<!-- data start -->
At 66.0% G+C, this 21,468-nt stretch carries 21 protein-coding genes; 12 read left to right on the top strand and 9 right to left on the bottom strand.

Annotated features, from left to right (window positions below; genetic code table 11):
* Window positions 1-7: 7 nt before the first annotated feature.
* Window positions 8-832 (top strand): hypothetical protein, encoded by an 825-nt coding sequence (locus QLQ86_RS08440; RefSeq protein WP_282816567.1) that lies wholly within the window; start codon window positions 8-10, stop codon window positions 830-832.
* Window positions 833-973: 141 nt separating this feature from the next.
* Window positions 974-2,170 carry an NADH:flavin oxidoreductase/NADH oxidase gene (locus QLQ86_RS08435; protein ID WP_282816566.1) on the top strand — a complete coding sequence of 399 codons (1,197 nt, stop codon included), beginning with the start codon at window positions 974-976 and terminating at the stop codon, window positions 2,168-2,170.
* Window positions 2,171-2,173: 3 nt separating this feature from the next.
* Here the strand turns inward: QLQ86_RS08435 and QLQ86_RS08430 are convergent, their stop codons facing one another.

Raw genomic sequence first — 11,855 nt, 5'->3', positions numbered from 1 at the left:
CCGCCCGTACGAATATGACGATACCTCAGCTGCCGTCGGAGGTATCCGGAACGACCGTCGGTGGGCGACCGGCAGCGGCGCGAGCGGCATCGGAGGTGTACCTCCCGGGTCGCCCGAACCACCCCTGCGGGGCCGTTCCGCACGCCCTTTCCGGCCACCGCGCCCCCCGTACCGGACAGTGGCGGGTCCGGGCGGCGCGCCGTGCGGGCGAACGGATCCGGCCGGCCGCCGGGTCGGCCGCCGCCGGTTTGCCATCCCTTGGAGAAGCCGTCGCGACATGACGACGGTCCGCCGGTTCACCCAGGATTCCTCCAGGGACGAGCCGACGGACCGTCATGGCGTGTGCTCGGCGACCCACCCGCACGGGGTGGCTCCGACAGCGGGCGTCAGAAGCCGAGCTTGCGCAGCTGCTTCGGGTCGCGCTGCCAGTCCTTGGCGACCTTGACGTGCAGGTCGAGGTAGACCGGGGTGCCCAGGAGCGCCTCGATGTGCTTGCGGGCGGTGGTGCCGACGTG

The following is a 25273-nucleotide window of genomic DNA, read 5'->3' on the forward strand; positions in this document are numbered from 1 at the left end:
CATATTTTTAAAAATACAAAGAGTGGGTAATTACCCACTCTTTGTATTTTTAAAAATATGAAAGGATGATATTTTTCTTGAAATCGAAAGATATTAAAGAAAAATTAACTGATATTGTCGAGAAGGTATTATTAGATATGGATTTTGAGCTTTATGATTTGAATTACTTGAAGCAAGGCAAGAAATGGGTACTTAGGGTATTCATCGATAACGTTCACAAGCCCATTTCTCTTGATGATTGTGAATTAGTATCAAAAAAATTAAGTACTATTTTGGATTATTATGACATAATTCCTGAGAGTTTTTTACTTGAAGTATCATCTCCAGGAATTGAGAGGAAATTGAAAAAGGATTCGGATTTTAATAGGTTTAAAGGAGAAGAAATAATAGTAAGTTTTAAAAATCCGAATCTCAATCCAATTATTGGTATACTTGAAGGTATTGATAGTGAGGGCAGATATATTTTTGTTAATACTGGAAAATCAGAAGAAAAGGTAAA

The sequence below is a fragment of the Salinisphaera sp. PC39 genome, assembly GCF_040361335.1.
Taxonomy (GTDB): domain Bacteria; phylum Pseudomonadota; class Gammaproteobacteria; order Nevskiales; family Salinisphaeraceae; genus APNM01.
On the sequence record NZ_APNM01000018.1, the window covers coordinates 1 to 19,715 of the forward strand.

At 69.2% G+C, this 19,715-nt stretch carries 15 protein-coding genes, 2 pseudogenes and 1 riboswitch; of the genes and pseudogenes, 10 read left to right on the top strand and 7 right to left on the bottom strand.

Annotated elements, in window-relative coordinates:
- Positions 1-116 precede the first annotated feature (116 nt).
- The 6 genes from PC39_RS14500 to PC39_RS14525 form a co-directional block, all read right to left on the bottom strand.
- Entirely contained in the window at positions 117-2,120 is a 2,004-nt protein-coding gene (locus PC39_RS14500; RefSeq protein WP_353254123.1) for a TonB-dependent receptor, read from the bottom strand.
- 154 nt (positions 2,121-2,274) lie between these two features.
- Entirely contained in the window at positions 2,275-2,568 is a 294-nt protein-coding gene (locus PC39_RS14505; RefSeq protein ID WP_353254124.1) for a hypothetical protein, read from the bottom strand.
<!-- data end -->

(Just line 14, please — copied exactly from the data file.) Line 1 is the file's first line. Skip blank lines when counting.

Taxonomy (GTDB): domain Bacteria; phylum Pseudomonadota; class Gammaproteobacteria; order Nevskiales; family Salinisphaeraceae; genus APNM01.